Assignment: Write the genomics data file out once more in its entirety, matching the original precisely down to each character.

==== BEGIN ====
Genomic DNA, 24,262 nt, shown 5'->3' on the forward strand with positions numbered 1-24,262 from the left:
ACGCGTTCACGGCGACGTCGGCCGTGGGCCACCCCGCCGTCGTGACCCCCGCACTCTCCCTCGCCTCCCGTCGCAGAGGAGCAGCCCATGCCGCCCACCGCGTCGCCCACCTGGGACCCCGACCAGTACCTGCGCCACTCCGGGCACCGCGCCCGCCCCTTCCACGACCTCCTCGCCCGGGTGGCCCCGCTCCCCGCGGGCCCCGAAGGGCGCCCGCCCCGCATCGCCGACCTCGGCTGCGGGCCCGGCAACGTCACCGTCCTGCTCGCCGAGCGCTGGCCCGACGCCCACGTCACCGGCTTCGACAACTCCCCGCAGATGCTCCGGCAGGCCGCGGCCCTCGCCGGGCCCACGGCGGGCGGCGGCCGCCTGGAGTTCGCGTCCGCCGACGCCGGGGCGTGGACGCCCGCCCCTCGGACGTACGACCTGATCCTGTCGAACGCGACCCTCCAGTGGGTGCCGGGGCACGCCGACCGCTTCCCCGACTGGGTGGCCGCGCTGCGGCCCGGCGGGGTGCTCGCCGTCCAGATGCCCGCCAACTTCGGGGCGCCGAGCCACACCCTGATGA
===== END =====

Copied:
Genomic DNA, 24,262 nt, shown 5'->3' on the forward strand with positions numbered 1-24,262 from the left:
ACGCGTTCACGGCGACGTCGGCCGTGGGCCACCCCGCCGTCGTGACCCCCGCACTCTCCCTCGCCTCCCGTCGCAGAGGAGCAGCCCATGCCGCCCACCGCGTCGCCCACCTGGGACCCCGACCAGTACCTGCGCCACTCCGGGCACCGCGCCCGCCCCTTCCACGACCTCCTCGCCCGGGTGGCCCCGCTCCCCGCGGGCCCCGAAGGGCGCCCGCCCCGCATCGCCGACCTCGGCTGCGGGCCCGGCAACGTCACCGTCCTGCTCGCCGAGCGCTGGCCCGACGCCCACGTCACCGGCTTCGACAACTCCCCGCAGATGCTCCGGCAGGCCGCGGCCCTCGCCGGGCCCACGGCGGGCGGCGGCCGCCTGGAGTTCGCGTCCGCCGACGCCGGGGCGTGGACGCCCGCCCCTCGGACGTACGACCTGATCCTGTCGAACGCGACCCTCCAGTGGGTGCCGGGGCACGCCGACCGCTTCCCCGACTGGGTGGCCGCGCTGCGGCCCGGCGGGGTGCTCGCCGTCCAGATGCCCGCCAACTTCGGGGCGCCGAGCCACACCCTGATGA